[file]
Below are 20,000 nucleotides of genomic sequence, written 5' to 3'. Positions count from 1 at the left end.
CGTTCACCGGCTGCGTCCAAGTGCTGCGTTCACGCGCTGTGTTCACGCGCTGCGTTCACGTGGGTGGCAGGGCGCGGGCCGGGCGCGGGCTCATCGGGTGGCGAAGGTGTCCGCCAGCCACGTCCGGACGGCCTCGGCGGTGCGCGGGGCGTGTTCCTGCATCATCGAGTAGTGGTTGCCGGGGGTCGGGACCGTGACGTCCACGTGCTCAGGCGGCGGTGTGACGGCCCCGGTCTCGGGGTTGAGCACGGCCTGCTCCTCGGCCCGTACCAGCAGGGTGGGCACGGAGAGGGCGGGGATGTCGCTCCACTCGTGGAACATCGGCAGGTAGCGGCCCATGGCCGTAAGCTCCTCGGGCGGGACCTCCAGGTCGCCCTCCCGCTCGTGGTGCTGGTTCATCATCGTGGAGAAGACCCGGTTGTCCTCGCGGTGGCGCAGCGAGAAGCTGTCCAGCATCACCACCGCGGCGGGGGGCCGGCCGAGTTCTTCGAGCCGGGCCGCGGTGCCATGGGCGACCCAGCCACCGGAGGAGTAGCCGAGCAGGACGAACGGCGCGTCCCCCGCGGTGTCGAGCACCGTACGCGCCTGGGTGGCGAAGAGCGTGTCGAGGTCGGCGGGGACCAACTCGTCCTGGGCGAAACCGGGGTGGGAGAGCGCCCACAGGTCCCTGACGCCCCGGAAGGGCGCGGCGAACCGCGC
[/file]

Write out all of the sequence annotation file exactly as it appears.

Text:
Below are 20,000 nucleotides of genomic sequence, written 5' to 3'. Positions count from 1 at the left end.
CGTTCACCGGCTGCGTCCAAGTGCTGCGTTCACGCGCTGTGTTCACGCGCTGCGTTCACGTGGGTGGCAGGGCGCGGGCCGGGCGCGGGCTCATCGGGTGGCGAAGGTGTCCGCCAGCCACGTCCGGACGGCCTCGGCGGTGCGCGGGGCGTGTTCCTGCATCATCGAGTAGTGGTTGCCGGGGGTCGGGACCGTGACGTCCACGTGCTCAGGCGGCGGTGTGACGGCCCCGGTCTCGGGGTTGAGCACGGCCTGCTCCTCGGCCCGTACCAGCAGGGTGGGCACGGAGAGGGCGGGGATGTCGCTCCACTCGTGGAACATCGGCAGGTAGCGGCCCATGGCCGTAAGCTCCTCGGGCGGGACCTCCAGGTCGCCCTCCCGCTCGTGGTGCTGGTTCATCATCGTGGAGAAGACCCGGTTGTCCTCGCGGTGGCGCAGCGAGAAGCTGTCCAGCATCACCACCGCGGCGGGGGGCCGGCCGAGTTCTTCGAGCCGGGCCGCGGTGCCATGGGCGACCCAGCCACCGGAGGAGTAGCCGAGCAGGACGAACGGCGCGTCCCCCGCGGTGTCGAGCACCGTACGCGCCTGGGTGGCGAAGAGCGTGTCGAGGTCGGCGGGGACCAACTCGTCCTGGGCGAAACCGGGGTGGGAGAGCGCCCACAGGTCCCTGACGCCCCGGAAGGGCGCGGCGAACCGCGC